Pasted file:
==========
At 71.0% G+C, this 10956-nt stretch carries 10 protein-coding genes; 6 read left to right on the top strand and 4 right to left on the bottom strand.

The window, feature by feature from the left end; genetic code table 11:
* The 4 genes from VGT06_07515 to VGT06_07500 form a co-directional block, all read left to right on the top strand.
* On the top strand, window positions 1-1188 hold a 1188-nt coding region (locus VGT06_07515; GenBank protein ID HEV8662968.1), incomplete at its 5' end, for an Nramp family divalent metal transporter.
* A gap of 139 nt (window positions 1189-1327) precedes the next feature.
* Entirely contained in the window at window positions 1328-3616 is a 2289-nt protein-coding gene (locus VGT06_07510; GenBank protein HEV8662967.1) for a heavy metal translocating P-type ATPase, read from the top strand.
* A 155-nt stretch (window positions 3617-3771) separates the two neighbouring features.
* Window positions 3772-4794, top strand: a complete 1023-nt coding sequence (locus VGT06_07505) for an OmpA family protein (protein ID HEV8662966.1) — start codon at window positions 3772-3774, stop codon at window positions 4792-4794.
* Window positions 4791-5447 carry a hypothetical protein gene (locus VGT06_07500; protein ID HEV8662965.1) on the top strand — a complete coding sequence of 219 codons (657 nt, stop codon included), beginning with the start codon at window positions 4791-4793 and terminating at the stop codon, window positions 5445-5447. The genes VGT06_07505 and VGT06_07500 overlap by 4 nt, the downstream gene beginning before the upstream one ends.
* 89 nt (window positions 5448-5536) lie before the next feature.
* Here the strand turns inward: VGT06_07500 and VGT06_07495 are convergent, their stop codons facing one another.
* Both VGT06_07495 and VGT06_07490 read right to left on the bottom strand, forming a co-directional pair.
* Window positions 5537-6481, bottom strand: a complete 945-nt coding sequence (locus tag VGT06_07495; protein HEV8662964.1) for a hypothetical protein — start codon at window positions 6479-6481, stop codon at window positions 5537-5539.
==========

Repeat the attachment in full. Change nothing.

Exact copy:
At 71.0% G+C, this 10956-nt stretch carries 10 protein-coding genes; 6 read left to right on the top strand and 4 right to left on the bottom strand.

The window, feature by feature from the left end; genetic code table 11:
* The 4 genes from VGT06_07515 to VGT06_07500 form a co-directional block, all read left to right on the top strand.
* On the top strand, window positions 1-1188 hold a 1188-nt coding region (locus VGT06_07515; GenBank protein ID HEV8662968.1), incomplete at its 5' end, for an Nramp family divalent metal transporter.
* A gap of 139 nt (window positions 1189-1327) precedes the next feature.
* Entirely contained in the window at window positions 1328-3616 is a 2289-nt protein-coding gene (locus VGT06_07510; GenBank protein HEV8662967.1) for a heavy metal translocating P-type ATPase, read from the top strand.
* A 155-nt stretch (window positions 3617-3771) separates the two neighbouring features.
* Window positions 3772-4794, top strand: a complete 1023-nt coding sequence (locus VGT06_07505) for an OmpA family protein (protein ID HEV8662966.1) — start codon at window positions 3772-3774, stop codon at window positions 4792-4794.
* Window positions 4791-5447 carry a hypothetical protein gene (locus VGT06_07500; protein ID HEV8662965.1) on the top strand — a complete coding sequence of 219 codons (657 nt, stop codon included), beginning with the start codon at window positions 4791-4793 and terminating at the stop codon, window positions 5445-5447. The genes VGT06_07505 and VGT06_07500 overlap by 4 nt, the downstream gene beginning before the upstream one ends.
* 89 nt (window positions 5448-5536) lie before the next feature.
* Here the strand turns inward: VGT06_07500 and VGT06_07495 are convergent, their stop codons facing one another.
* Both VGT06_07495 and VGT06_07490 read right to left on the bottom strand, forming a co-directional pair.
* Window positions 5537-6481, bottom strand: a complete 945-nt coding sequence (locus tag VGT06_07495; protein HEV8662964.1) for a hypothetical protein — start codon at window positions 6479-6481, stop codon at window positions 5537-5539.